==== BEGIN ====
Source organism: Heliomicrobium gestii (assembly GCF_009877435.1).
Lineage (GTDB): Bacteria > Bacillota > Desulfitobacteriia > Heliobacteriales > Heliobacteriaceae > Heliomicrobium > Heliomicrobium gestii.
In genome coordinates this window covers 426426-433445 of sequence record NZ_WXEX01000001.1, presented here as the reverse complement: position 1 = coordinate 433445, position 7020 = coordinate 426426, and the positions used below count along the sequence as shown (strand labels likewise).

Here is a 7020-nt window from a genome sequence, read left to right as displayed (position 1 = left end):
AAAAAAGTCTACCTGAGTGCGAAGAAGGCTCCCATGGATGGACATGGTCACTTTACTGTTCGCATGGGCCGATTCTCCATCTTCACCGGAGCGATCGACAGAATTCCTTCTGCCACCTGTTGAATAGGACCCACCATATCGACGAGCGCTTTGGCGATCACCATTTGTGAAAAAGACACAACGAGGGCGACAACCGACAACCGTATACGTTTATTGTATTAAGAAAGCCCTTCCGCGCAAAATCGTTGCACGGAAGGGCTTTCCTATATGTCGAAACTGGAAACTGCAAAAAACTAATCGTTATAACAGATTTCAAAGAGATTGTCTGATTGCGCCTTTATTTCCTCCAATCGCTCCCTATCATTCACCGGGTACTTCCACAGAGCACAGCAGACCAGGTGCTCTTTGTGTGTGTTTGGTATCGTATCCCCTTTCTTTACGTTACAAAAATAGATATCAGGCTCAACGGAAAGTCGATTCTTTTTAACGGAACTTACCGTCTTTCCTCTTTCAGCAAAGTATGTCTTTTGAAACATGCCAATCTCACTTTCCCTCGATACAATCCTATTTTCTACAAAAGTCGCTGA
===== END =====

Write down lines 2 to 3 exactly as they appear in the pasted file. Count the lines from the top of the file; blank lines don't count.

Lineage (GTDB): Bacteria > Bacillota > Desulfitobacteriia > Heliobacteriales > Heliobacteriaceae > Heliomicrobium > Heliomicrobium gestii.
In genome coordinates this window covers 426426-433445 of sequence record NZ_WXEX01000001.1, presented here as the reverse complement: position 1 = coordinate 433445, position 7020 = coordinate 426426, and the positions used below count along the sequence as shown (strand labels likewise).